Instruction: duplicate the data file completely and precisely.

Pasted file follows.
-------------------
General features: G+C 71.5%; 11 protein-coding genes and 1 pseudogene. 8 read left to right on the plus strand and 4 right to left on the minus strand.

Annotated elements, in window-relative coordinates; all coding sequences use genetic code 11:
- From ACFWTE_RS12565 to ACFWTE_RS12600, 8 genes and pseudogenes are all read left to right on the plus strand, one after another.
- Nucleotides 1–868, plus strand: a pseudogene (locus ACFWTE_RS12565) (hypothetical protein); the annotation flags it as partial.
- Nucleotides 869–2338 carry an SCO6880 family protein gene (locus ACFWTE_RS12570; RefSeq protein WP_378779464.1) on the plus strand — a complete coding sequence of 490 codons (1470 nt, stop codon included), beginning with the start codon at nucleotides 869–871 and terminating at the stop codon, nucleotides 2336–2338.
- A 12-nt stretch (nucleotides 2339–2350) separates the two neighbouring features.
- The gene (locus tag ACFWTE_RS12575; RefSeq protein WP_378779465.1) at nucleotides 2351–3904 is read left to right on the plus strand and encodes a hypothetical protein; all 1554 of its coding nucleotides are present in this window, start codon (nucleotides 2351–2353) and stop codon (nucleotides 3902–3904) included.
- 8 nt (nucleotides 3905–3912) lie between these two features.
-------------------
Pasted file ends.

General features: G+C 71.5%; 11 protein-coding genes and 1 pseudogene. 8 read left to right on the plus strand and 4 right to left on the minus strand.

Annotated elements, in window-relative coordinates; all coding sequences use genetic code 11:
- From ACFWTE_RS12565 to ACFWTE_RS12600, 8 genes and pseudogenes are all read left to right on the plus strand, one after another.
- Nucleotides 1–868, plus strand: a pseudogene (locus ACFWTE_RS12565) (hypothetical protein); the annotation flags it as partial.
- Nucleotides 869–2338 carry an SCO6880 family protein gene (locus ACFWTE_RS12570; RefSeq protein WP_378779464.1) on the plus strand — a complete coding sequence of 490 codons (1470 nt, stop codon included), beginning with the start codon at nucleotides 869–871 and terminating at the stop codon, nucleotides 2336–2338.
- A 12-nt stretch (nucleotides 2339–2350) separates the two neighbouring features.
- The gene (locus tag ACFWTE_RS12575; RefSeq protein WP_378779465.1) at nucleotides 2351–3904 is read left to right on the plus strand and encodes a hypothetical protein; all 1554 of its coding nucleotides are present in this window, start codon (nucleotides 2351–2353) and stop codon (nucleotides 3902–3904) included.
- 8 nt (nucleotides 3905–3912) lie between these two features.